Increasing number of women is engaged in the management of agricultural cooperatives, with the number of female directors in JAs topping 1,000 for the first time in 2013. The next step is to improve the quality of female participation, focusing on everyday activities by women’s sections. The question is how to create a more attractive organization amid the aging of members and hand it down to younger generations. Participants – both experienced people and the young – of JA’s national meeting of women which starts on Monday, January 20 should share their opinions and goals, and work together to explore a new age of JA.
According to the Central Union of Japan Agricultural Co-operatives (JA-Zenchu), the number of female directors, management supervisory committee members and auditors totaled 1,117 as of the end of July 2013. The number of JAs which met the three major goals regarding female participation – women occupying 25 percent or more of JA members engaged in farming, women occupying 10 percent or more of representatives at a JA’s general meeting and having two or more female directors – increased to more than 50. As well as encouraging further female participation, it is vital to create an environment where such women can play an active part and to foster women who can succeed the task.
The decline in the number of members of JA’s women’s organizations is becoming a serious issue of concern. The number, which totaled roughly 3 million 50 years ago, has decreased to 640,000. The decline is attributable to activities being monotonous and lesser known, but the biggest reason is the aging of members. In order to promote younger generations to participate in JA activities, it is necessary to appeal to them through “Fresh Ms.” group activities and “women’s college” study programs, designed mainly for women in their 20s and 30s to get together and learn about agriculture-related issues.
Young women who moved in to rural villages after marrying farmers are unfamiliar with the place and do not have many acquaintances. Busy with farm work, household tasks and childcare, they tend to stay isolated, away from the community. But honestly speaking, they want to go out to learn new things and enjoy themselves. JAs should respond to their needs and open the door for them to participate in community activities.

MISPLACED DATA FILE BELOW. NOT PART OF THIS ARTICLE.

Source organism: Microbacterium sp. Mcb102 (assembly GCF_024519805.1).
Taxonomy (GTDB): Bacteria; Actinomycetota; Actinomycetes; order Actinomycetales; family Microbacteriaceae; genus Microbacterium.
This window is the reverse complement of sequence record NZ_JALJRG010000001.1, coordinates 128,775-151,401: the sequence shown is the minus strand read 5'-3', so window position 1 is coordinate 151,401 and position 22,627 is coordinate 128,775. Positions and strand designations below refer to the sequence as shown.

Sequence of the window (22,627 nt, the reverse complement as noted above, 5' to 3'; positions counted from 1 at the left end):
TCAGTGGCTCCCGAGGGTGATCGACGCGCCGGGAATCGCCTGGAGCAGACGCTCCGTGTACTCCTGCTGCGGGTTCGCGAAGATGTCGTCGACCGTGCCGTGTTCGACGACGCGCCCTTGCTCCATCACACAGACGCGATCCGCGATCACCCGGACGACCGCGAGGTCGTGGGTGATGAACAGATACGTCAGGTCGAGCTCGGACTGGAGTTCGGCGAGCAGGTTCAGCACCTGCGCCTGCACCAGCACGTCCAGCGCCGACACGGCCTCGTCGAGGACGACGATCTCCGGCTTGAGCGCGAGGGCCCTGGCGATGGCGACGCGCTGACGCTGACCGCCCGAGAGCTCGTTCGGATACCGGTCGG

As a matter of fact, there are some JAs which managed to attract young people through their group activities and study programs. They offer programs such as aromatherapy soap making, nail aesthetics, food education and cooking class for mothers and children. Childcare services are provided to make it easier for women with small children to participate. Participants say they can get rid of childcare stress and are happy to meet people of the same generation. Many of them feel they are benefiting from the activities which give them chances to receive advice from more experienced women farmers. Experienced women farmers are also inspired by communicating with younger women, which means the activities have helped deepen relationships among women of different generations.
JA’s national council of women’s organizations has set a slogan for its three-year plan – “JA women, let’s join our hearts, empower our present and hand it down to future generations!” Let all women, from women directors engaging in JA management to young people stepping out into the community through JA activities, join hands to create a comfortable rural community. Women’s views are vital in tackling issues closely related to everyday lives, such as elderly care, preserving local traditions, stregnthening local production for local consumption and food and agriculture education. JA’s national meeting of women should be the place to reaffirm the goals and make the next step forward.
(Jan. 20, 2014)